A gathering ended on a musical note as principals and teachers were plucked from their comfort zones on Friday.
The 36 attendees from throughout Otago and Southland picked up ukuleles for a sing-along during the Kahui Ako Community of Learning hui at Willowbank’s Hawthorn Den Inn.
Pomahaka Kahui Ako lead principal Lindy Cavanagh-Monaghan said the musical interlude was in keeping with the day’s themes.
“We’re exploring communication themes through really interesting ways [and] taking people out of their comfort zone,” Mrs Cavanagh-Monaghan said.
“This includes learning ukulele at a moment’s notice.”
As Kahui Ako members, they were able to share resources and knowledge experience.
Other topics of the day included how to deal with cultural issues and how to help pupils who needed some extra support radar — ”25% fly under the radar”.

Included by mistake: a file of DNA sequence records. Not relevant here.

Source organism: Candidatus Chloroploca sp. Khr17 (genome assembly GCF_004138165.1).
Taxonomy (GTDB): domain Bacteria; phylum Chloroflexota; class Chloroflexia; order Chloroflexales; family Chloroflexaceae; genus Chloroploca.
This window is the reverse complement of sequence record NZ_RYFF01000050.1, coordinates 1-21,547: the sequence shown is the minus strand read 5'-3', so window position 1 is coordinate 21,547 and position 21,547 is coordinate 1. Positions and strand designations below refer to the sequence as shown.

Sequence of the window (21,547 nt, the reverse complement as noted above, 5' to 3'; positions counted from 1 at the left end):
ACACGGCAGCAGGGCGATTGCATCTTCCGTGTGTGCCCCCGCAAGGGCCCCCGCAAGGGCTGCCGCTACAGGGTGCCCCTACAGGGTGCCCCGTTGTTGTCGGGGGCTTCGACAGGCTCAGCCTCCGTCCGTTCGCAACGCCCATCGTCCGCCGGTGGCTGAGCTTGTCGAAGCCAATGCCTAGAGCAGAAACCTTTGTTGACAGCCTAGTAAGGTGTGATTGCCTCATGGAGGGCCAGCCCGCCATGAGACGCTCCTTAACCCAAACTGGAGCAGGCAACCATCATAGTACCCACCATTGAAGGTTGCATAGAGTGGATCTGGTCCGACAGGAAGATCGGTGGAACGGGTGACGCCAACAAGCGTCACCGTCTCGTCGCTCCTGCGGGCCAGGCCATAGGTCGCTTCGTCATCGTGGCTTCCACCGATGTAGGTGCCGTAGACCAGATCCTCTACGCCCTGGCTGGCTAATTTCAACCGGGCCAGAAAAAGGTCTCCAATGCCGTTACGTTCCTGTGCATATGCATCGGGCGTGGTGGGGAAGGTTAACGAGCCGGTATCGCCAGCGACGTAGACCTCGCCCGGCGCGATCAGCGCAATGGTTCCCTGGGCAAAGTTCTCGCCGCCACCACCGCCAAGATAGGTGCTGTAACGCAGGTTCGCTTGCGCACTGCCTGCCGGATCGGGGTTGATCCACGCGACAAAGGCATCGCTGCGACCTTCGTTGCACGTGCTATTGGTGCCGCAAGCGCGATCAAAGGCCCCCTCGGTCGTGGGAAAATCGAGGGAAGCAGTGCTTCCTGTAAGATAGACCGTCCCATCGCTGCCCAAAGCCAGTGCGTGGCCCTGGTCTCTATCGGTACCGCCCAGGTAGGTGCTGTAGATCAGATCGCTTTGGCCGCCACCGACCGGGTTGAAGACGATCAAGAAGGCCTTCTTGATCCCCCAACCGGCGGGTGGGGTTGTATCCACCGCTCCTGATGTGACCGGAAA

They also discussed schools working with the strengths of their community.
“For example, at Blue Mountain College, we have agriculture, forestry and the outdoors,” said Mrs Cavanagh-Monaghan, who is principal of the college.
Kahui Ako members from Otago and Southland had been meeting each term for about four years, she said.
“It’s grown into something special over time.”
The day had gone well.
“It’s our pleasure to be able to host people.”
Pomahaka Kahui Ako across-school teacher Jane Stuart said the day was about improving schools so pupils would benefit.
“We’re in this for the kids,” Mrs Stuart said.
“I love the fact that there is always something to learn off other people. We’re better together.”